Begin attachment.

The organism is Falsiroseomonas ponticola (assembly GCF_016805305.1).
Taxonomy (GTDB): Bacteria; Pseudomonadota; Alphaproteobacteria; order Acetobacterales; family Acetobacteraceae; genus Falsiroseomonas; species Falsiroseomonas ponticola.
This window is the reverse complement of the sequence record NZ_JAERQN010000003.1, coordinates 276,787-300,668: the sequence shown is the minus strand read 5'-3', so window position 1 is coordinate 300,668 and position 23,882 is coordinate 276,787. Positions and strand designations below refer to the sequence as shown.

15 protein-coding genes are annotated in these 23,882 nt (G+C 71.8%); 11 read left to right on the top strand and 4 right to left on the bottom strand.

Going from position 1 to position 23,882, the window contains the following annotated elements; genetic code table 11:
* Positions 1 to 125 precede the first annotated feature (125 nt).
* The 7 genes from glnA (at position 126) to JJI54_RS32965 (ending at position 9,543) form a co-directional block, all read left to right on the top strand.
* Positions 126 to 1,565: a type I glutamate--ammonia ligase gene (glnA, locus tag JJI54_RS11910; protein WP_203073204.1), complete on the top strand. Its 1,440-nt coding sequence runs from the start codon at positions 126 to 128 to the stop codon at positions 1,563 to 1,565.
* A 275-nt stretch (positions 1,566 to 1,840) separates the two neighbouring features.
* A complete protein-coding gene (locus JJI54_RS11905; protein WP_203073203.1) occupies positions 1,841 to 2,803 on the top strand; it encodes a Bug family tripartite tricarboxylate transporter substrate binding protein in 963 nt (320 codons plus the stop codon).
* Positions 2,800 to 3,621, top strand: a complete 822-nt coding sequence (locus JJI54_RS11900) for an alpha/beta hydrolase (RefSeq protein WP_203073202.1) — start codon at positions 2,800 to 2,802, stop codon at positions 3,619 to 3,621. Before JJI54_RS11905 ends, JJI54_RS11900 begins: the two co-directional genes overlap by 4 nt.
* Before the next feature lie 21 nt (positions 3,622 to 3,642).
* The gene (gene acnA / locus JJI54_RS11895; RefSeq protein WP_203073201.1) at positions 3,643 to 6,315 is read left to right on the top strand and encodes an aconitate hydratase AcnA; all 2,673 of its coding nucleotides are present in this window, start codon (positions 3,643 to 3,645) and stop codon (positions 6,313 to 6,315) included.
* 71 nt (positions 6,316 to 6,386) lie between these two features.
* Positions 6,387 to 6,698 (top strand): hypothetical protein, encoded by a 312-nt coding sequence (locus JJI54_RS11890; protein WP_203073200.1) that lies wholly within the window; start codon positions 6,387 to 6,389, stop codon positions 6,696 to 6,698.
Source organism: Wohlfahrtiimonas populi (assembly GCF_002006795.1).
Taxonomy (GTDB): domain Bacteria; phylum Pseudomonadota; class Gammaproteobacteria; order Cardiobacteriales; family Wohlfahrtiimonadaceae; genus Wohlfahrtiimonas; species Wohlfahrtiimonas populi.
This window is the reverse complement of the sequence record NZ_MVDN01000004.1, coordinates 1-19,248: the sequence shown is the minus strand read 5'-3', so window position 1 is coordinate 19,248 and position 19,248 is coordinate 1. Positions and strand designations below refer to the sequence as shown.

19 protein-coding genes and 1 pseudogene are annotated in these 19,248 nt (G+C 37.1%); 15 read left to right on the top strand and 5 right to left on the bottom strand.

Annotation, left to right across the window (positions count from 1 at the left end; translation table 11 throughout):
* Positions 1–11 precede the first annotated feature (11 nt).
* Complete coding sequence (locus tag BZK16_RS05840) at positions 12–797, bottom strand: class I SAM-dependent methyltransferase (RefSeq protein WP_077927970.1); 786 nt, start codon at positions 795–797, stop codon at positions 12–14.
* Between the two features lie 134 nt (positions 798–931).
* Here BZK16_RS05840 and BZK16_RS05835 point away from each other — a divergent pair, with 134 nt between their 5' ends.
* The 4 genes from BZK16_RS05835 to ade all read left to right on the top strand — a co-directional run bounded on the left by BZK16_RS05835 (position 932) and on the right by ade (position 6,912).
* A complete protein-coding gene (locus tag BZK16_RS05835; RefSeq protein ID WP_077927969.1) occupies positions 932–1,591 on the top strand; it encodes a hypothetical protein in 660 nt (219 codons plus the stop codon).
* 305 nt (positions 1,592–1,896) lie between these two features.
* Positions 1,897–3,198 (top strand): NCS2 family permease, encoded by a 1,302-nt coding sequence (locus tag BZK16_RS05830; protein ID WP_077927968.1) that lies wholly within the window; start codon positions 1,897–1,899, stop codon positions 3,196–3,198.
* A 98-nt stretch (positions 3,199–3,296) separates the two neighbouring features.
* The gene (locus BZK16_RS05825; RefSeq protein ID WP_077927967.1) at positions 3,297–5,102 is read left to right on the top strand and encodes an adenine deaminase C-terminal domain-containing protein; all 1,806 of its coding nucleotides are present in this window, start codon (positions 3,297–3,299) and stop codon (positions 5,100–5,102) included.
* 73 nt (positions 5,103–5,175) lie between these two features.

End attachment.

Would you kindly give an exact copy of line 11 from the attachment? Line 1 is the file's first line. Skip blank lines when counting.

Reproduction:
* Positions 2,800 to 3,621, top strand: a complete 822-nt coding sequence (locus JJI54_RS11900) for an alpha/beta hydrolase (RefSeq protein WP_203073202.1) — start codon at positions 2,800 to 2,802, stop codon at positions 3,619 to 3,621. Before JJI54_RS11905 ends, JJI54_RS11900 begins: the two co-directional genes overlap by 4 nt.